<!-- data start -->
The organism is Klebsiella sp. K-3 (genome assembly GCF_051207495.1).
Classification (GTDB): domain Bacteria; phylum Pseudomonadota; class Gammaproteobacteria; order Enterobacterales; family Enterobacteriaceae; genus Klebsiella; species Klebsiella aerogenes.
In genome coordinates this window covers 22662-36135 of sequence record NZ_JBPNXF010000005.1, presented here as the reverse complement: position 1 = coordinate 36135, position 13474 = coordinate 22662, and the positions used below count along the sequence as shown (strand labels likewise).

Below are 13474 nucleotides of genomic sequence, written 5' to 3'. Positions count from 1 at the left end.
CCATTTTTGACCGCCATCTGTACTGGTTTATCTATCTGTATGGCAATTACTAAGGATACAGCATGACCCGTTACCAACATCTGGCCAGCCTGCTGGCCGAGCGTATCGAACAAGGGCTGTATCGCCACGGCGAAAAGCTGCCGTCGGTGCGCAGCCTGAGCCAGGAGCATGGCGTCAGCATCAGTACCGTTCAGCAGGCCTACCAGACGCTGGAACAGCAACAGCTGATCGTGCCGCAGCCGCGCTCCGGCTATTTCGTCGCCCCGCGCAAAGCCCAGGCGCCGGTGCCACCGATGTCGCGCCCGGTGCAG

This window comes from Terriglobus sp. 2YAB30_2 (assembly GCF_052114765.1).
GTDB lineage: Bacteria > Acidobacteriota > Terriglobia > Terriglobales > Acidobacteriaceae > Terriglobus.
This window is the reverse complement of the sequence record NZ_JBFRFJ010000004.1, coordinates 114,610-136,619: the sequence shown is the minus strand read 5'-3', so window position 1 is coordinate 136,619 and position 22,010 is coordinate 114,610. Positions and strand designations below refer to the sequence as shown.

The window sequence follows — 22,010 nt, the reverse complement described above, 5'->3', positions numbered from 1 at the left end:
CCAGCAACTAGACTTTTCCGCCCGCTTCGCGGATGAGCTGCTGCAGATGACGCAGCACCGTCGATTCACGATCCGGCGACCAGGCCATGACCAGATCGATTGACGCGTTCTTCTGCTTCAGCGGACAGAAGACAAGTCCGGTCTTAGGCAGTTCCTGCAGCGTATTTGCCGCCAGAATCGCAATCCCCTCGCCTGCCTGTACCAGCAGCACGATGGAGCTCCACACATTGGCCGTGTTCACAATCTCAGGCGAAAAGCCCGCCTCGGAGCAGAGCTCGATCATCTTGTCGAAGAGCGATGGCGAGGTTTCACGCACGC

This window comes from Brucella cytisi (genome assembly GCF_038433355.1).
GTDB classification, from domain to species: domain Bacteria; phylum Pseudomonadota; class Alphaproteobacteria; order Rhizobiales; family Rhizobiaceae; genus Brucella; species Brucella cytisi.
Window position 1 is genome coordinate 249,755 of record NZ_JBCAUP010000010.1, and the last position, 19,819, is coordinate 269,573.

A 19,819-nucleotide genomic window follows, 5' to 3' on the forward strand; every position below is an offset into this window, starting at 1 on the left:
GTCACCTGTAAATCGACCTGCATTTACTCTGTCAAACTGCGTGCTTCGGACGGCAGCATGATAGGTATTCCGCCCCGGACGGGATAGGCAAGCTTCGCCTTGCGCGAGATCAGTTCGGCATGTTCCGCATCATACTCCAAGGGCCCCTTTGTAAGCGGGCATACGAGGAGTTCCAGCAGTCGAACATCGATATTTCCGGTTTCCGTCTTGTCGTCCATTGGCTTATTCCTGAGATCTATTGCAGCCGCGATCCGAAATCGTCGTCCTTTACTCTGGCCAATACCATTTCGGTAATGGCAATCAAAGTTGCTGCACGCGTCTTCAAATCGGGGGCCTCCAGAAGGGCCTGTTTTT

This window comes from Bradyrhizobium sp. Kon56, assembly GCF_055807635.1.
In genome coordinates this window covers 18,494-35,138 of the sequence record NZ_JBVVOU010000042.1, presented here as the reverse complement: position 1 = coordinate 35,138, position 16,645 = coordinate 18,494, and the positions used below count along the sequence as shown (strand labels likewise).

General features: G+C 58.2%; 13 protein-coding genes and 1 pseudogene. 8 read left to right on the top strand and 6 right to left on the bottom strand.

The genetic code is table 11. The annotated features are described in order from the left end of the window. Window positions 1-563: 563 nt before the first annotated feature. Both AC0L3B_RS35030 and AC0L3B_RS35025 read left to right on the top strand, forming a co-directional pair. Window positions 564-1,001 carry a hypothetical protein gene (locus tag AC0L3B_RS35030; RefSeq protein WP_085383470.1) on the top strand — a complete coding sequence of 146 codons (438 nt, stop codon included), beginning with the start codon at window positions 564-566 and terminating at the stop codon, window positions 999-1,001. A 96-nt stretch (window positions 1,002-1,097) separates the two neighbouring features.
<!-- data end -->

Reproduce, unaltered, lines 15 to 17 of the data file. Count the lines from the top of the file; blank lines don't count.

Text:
GTCACCTGTAAATCGACCTGCATTTACTCTGTCAAACTGCGTGCTTCGGACGGCAGCATGATAGGTATTCCGCCCCGGACGGGATAGGCAAGCTTCGCCTTGCGCGAGATCAGTTCGGCATGTTCCGCATCATACTCCAAGGGCCCCTTTGTAAGCGGGCATACGAGGAGTTCCAGCAGTCGAACATCGATATTTCCGGTTTCCGTCTTGTCGTCCATTGGCTTATTCCTGAGATCTATTGCAGCCGCGATCCGAAATCGTCGTCCTTTACTCTGGCCAATACCATTTCGGTAATGGCAATCAAAGTTGCTGCACGCGTCTTCAAATCGGGGGCCTCCAGAAGGGCCTGTTTTT

This window comes from Bradyrhizobium sp. Kon56, assembly GCF_055807635.1.
In genome coordinates this window covers 18,494-35,138 of the sequence record NZ_JBVVOU010000042.1, presented here as the reverse complement: position 1 = coordinate 35,138, position 16,645 = coordinate 18,494, and the positions used below count along the sequence as shown (strand labels likewise).